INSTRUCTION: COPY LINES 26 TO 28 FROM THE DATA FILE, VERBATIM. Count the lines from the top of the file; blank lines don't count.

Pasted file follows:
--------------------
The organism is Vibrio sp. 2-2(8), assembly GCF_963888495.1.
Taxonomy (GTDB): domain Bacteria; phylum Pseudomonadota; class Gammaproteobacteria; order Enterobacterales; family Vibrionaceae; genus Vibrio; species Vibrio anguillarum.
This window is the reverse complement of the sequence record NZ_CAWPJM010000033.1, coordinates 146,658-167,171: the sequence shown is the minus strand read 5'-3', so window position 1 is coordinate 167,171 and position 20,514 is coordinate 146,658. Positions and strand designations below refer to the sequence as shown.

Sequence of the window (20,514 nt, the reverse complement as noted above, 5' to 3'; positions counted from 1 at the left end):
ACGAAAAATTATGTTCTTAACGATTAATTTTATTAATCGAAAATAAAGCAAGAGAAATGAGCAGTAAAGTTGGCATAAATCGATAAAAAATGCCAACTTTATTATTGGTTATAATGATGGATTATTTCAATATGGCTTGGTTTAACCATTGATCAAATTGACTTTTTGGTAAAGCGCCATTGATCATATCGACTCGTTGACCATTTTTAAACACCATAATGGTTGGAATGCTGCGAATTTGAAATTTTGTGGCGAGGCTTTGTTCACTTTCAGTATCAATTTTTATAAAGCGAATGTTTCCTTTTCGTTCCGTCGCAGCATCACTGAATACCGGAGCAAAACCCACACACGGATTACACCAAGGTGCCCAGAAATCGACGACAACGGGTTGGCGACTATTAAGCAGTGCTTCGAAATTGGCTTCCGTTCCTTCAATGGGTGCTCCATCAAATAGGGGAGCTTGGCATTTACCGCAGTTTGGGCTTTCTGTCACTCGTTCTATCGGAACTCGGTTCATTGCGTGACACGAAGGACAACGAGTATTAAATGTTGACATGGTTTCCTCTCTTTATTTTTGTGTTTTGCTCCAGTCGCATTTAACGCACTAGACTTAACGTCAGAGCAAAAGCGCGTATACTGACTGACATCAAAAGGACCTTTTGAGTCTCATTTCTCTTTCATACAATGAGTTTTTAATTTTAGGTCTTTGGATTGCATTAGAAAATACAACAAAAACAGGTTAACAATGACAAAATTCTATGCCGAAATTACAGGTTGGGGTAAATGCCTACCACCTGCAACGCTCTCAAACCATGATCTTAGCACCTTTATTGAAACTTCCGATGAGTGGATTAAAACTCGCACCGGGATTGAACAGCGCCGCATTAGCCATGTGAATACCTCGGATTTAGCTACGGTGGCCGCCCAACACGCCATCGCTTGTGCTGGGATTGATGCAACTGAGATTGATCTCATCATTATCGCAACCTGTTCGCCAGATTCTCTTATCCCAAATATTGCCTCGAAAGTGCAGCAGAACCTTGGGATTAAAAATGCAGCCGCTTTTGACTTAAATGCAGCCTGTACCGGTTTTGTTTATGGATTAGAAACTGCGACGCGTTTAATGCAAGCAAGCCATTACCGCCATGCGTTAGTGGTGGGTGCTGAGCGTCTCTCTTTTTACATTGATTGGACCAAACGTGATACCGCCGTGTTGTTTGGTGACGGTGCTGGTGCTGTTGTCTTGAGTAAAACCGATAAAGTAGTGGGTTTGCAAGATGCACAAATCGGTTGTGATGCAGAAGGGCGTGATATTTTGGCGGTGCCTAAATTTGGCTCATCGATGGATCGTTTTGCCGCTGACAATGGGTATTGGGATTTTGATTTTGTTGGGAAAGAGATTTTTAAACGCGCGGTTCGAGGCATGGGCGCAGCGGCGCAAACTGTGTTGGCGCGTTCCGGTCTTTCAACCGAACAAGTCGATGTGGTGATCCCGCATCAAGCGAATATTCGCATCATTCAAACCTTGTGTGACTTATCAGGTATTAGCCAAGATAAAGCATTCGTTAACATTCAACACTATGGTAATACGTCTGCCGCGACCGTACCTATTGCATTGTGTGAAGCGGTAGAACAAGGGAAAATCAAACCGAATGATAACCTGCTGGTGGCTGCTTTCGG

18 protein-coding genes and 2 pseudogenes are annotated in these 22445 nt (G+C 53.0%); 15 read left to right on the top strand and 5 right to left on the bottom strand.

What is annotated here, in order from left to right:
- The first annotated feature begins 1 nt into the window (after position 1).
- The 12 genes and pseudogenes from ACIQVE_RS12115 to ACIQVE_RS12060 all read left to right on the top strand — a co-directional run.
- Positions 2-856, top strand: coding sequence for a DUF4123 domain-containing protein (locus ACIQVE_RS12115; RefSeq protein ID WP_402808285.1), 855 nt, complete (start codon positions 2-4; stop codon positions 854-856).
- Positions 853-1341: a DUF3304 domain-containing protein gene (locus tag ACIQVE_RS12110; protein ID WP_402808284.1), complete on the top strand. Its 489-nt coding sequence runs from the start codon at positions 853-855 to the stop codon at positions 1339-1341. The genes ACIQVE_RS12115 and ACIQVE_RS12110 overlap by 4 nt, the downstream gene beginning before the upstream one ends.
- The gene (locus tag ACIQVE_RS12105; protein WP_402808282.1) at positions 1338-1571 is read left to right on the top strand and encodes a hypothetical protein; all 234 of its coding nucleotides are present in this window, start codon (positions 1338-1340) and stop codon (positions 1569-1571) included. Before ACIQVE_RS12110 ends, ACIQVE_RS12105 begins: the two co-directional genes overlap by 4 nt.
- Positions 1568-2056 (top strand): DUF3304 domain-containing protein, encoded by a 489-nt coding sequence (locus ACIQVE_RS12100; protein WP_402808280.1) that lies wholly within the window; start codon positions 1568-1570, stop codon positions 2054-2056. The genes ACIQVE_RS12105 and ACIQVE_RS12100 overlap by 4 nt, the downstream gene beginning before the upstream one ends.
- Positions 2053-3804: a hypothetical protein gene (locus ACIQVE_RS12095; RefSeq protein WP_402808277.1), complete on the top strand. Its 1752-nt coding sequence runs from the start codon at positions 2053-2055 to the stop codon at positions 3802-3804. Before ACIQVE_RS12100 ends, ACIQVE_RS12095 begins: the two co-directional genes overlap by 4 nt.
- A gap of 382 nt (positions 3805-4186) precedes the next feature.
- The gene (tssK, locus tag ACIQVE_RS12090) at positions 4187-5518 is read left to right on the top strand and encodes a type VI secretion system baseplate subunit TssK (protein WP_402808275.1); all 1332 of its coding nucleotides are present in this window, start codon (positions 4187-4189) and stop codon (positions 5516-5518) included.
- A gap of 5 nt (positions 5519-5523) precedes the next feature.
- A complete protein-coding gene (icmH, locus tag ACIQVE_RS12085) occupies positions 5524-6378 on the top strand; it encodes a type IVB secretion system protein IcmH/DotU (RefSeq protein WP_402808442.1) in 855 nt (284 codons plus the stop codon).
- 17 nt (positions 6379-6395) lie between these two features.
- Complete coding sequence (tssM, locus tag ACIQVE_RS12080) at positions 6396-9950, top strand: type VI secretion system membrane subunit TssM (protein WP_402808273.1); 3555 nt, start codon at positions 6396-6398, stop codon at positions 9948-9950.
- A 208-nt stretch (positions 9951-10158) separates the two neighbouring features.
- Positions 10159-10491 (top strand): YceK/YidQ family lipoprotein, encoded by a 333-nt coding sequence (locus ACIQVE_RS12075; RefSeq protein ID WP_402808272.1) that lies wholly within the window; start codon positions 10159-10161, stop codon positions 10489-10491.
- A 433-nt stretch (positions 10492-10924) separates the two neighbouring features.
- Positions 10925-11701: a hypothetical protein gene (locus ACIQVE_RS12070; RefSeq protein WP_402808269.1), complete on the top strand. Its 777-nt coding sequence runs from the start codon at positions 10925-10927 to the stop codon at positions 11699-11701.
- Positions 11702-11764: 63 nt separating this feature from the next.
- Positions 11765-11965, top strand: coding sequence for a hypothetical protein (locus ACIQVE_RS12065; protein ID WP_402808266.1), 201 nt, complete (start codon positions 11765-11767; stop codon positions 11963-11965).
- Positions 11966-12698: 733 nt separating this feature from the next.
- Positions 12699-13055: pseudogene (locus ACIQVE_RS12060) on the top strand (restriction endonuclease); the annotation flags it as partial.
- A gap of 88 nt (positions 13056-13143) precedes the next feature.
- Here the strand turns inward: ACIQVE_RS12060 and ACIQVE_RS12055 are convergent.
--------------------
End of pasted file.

- Positions 11765-11965, top strand: coding sequence for a hypothetical protein (locus ACIQVE_RS12065; protein ID WP_402808266.1), 201 nt, complete (start codon positions 11765-11767; stop codon positions 11963-11965).
- Positions 11966-12698: 733 nt separating this feature from the next.
- Positions 12699-13055: pseudogene (locus ACIQVE_RS12060) on the top strand (restriction endonuclease); the annotation flags it as partial.